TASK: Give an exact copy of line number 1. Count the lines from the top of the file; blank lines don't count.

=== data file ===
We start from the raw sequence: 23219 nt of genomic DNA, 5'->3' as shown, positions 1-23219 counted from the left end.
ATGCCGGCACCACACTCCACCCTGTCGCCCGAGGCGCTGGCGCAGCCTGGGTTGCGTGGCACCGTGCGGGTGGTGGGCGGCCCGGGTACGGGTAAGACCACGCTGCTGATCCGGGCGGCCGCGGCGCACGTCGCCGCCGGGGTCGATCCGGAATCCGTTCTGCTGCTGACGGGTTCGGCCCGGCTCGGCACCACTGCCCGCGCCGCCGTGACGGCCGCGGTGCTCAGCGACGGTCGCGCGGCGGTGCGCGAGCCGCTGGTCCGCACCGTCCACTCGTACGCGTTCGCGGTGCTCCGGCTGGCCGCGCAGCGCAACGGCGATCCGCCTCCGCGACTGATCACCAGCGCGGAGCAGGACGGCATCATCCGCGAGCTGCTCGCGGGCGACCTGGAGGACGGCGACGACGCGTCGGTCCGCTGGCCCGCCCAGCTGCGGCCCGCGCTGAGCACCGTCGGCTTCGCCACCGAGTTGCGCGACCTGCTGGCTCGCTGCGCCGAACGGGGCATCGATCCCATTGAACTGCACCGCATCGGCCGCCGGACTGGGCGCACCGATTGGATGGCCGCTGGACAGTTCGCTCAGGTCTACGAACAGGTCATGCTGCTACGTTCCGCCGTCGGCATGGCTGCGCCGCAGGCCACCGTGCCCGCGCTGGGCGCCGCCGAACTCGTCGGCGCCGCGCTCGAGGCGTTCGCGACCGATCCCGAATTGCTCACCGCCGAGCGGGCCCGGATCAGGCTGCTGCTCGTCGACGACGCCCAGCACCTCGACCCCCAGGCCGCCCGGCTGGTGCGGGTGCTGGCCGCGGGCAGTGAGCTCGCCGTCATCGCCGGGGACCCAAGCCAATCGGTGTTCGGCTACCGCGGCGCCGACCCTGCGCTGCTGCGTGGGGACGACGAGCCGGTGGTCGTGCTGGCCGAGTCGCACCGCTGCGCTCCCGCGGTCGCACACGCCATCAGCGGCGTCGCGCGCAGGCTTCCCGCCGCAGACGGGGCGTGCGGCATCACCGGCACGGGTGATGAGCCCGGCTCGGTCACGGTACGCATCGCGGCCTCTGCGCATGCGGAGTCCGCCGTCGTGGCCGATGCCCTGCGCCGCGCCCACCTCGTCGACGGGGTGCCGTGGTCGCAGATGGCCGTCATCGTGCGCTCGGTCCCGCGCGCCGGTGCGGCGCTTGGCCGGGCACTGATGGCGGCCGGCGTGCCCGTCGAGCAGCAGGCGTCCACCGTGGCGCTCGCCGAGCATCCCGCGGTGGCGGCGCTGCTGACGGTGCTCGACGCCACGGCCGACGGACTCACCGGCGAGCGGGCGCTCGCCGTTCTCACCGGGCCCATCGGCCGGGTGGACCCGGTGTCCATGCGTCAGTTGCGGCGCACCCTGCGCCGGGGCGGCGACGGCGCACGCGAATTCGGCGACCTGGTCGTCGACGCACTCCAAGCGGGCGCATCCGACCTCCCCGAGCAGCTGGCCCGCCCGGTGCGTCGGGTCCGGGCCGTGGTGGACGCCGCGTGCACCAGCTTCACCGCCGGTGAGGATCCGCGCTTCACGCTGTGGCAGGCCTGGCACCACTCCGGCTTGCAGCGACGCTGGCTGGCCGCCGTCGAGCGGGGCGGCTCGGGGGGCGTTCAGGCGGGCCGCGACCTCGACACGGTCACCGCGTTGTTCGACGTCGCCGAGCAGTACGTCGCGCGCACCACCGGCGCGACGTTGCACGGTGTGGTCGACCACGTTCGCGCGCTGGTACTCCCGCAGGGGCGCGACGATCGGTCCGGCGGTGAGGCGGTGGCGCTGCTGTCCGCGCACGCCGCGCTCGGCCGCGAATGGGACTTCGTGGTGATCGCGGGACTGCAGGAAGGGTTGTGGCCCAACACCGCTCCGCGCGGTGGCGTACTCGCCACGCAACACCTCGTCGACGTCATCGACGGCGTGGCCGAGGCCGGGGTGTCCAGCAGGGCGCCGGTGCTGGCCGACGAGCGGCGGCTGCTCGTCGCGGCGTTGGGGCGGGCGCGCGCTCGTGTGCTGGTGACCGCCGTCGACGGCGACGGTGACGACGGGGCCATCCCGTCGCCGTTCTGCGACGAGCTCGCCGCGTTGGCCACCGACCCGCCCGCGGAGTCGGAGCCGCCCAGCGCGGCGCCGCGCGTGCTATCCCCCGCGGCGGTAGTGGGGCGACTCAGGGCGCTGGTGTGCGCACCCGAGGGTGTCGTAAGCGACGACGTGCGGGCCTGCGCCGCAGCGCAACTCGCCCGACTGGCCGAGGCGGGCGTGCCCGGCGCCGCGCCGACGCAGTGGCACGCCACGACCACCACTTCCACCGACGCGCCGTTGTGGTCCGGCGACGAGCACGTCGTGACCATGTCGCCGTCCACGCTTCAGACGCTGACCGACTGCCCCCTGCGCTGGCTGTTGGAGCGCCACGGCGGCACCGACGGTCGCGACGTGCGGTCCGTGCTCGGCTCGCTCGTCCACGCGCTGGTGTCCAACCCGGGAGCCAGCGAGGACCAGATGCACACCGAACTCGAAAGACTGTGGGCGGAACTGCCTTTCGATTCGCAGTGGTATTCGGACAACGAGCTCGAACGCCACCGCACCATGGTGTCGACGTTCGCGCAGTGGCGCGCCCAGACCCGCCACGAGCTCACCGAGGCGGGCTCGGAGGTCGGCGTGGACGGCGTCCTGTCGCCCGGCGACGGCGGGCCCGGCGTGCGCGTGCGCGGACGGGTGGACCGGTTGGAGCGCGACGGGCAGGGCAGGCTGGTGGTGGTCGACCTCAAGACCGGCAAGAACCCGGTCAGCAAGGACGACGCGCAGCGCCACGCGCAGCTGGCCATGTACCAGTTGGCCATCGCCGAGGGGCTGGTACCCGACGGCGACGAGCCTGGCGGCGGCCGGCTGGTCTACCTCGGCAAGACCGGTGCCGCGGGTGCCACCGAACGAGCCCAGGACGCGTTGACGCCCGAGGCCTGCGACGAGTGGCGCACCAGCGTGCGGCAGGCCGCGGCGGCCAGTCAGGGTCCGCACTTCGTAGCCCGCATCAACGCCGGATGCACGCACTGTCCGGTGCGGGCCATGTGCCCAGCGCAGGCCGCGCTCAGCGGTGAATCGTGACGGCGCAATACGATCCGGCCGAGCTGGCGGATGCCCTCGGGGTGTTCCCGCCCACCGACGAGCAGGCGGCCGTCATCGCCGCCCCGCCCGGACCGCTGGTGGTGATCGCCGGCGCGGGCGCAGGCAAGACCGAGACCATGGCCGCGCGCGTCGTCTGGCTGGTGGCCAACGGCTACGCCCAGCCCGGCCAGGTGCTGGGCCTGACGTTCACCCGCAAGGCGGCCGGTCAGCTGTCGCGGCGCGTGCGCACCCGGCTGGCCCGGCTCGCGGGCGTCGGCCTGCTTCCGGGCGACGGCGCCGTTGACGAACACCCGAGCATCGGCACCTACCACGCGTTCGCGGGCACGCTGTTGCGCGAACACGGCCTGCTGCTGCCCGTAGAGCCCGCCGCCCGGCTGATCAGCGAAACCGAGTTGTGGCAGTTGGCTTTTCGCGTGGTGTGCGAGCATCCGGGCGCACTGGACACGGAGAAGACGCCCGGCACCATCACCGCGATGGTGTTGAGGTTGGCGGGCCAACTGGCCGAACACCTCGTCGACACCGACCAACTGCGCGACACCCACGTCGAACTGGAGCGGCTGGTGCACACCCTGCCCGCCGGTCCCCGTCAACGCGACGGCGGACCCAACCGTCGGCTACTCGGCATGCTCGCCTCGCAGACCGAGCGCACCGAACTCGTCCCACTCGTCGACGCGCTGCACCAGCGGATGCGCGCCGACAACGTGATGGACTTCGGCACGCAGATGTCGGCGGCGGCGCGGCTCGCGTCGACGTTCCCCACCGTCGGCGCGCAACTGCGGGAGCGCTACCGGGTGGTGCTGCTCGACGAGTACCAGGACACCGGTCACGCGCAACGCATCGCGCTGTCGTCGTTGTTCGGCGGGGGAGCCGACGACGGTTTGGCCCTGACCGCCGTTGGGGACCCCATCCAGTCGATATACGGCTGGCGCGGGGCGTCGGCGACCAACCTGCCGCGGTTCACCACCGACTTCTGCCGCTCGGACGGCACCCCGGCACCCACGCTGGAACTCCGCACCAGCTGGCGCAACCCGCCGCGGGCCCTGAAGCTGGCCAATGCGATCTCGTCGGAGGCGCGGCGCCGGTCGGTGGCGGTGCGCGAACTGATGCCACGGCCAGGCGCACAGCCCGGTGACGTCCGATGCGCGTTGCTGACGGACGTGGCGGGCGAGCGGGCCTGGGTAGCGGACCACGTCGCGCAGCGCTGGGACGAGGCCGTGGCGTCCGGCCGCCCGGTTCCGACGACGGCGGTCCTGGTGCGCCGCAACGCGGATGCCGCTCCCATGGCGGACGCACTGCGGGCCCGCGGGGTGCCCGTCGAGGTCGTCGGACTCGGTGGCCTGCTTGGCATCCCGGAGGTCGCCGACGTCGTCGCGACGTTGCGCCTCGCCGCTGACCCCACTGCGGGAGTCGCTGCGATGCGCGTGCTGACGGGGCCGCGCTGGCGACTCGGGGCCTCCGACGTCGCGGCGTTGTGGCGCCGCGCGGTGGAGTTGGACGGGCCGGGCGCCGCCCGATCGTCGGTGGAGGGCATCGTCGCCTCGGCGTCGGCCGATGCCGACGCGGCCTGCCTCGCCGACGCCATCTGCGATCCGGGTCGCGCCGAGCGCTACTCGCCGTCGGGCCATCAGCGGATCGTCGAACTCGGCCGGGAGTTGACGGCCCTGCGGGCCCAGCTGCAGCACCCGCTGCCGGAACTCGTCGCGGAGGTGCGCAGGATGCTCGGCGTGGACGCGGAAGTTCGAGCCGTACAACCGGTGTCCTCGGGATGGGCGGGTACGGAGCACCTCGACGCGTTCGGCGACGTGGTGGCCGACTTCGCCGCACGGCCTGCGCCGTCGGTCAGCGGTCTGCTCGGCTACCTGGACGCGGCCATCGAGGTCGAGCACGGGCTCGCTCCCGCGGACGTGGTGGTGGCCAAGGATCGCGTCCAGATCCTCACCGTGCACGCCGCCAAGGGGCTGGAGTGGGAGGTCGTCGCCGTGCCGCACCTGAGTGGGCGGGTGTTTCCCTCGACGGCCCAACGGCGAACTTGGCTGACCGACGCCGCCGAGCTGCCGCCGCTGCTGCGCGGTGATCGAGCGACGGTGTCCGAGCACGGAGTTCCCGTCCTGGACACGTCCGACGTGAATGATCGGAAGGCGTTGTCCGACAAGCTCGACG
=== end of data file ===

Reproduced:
We start from the raw sequence: 23219 nt of genomic DNA, 5'->3' as shown, positions 1-23219 counted from the left end.